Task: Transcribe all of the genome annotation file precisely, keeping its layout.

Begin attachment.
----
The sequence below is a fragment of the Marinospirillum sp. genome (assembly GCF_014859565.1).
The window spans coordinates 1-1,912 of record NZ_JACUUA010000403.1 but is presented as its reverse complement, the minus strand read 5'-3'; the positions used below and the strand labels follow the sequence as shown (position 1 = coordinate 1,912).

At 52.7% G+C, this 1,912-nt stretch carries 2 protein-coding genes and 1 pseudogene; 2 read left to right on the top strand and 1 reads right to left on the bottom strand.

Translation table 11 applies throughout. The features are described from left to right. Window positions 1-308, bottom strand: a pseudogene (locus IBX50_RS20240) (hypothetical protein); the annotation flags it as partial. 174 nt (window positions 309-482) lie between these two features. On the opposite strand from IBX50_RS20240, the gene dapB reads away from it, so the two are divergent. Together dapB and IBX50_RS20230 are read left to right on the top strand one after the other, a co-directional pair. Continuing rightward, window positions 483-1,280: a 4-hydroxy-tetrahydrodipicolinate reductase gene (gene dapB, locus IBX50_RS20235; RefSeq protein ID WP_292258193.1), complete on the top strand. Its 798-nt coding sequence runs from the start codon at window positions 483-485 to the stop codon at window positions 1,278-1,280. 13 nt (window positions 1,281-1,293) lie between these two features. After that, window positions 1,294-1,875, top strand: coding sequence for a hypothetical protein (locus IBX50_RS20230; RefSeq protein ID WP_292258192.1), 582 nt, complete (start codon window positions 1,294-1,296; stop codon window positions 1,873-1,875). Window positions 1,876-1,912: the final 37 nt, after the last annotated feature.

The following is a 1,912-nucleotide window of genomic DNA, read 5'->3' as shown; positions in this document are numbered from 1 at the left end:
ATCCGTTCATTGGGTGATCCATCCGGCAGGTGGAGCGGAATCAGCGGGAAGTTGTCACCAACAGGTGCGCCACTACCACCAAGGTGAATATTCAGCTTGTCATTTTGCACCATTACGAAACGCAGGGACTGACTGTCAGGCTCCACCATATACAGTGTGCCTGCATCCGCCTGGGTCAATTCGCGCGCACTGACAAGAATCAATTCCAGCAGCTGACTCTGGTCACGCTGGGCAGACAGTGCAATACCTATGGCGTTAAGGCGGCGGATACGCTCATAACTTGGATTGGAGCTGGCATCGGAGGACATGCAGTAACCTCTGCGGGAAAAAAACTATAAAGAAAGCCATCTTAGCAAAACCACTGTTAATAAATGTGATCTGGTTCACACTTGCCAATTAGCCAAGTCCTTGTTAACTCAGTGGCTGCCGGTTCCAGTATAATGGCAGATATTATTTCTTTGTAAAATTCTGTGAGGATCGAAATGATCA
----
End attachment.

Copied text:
The sequence below is a fragment of the Marinospirillum sp. genome (assembly GCF_014859565.1).
The window spans coordinates 1-1,912 of record NZ_JACUUA010000403.1 but is presented as its reverse complement, the minus strand read 5'-3'; the positions used below and the strand labels follow the sequence as shown (position 1 = coordinate 1,912).

At 52.7% G+C, this 1,912-nt stretch carries 2 protein-coding genes and 1 pseudogene; 2 read left to right on the top strand and 1 reads right to left on the bottom strand.

Translation table 11 applies throughout. The features are described from left to right. Window positions 1-308, bottom strand: a pseudogene (locus IBX50_RS20240) (hypothetical protein); the annotation flags it as partial. 174 nt (window positions 309-482) lie between these two features. On the opposite strand from IBX50_RS20240, the gene dapB reads away from it, so the two are divergent. Together dapB and IBX50_RS20230 are read left to right on the top strand one after the other, a co-directional pair. Continuing rightward, window positions 483-1,280: a 4-hydroxy-tetrahydrodipicolinate reductase gene (gene dapB, locus IBX50_RS20235; RefSeq protein ID WP_292258193.1), complete on the top strand. Its 798-nt coding sequence runs from the start codon at window positions 483-485 to the stop codon at window positions 1,278-1,280. 13 nt (window positions 1,281-1,293) lie between these two features. After that, window positions 1,294-1,875, top strand: coding sequence for a hypothetical protein (locus IBX50_RS20230; RefSeq protein ID WP_292258192.1), 582 nt, complete (start codon window positions 1,294-1,296; stop codon window positions 1,873-1,875). Window positions 1,876-1,912: the final 37 nt, after the last annotated feature.

The following is a 1,912-nucleotide window of genomic DNA, read 5'->3' as shown; positions in this document are numbered from 1 at the left end:
ATCCGTTCATTGGGTGATCCATCCGGCAGGTGGAGCGGAATCAGCGGGAAGTTGTCACCAACAGGTGCGCCACTACCACCAAGGTGAATATTCAGCTTGTCATTTTGCACCATTACGAAACGCAGGGACTGACTGTCAGGCTCCACCATATACAGTGTGCCTGCATCCGCCTGGGTCAATTCGCGCGCACTGACAAGAATCAATTCCAGCAGCTGACTCTGGTCACGCTGGGCAGACAGTGCAATACCTATGGCGTTAAGGCGGCGGATACGCTCATAACTTGGATTGGAGCTGGCATCGGAGGACATGCAGTAACCTCTGCGGGAAAAAAACTATAAAGAAAGCCATCTTAGCAAAACCACTGTTAATAAATGTGATCTGGTTCACACTTGCCAATTAGCCAAGTCCTTGTTAACTCAGTGGCTGCCGGTTCCAGTATAATGGCAGATATTATTTCTTTGTAAAATTCTGTGAGGATCGAAATGATCA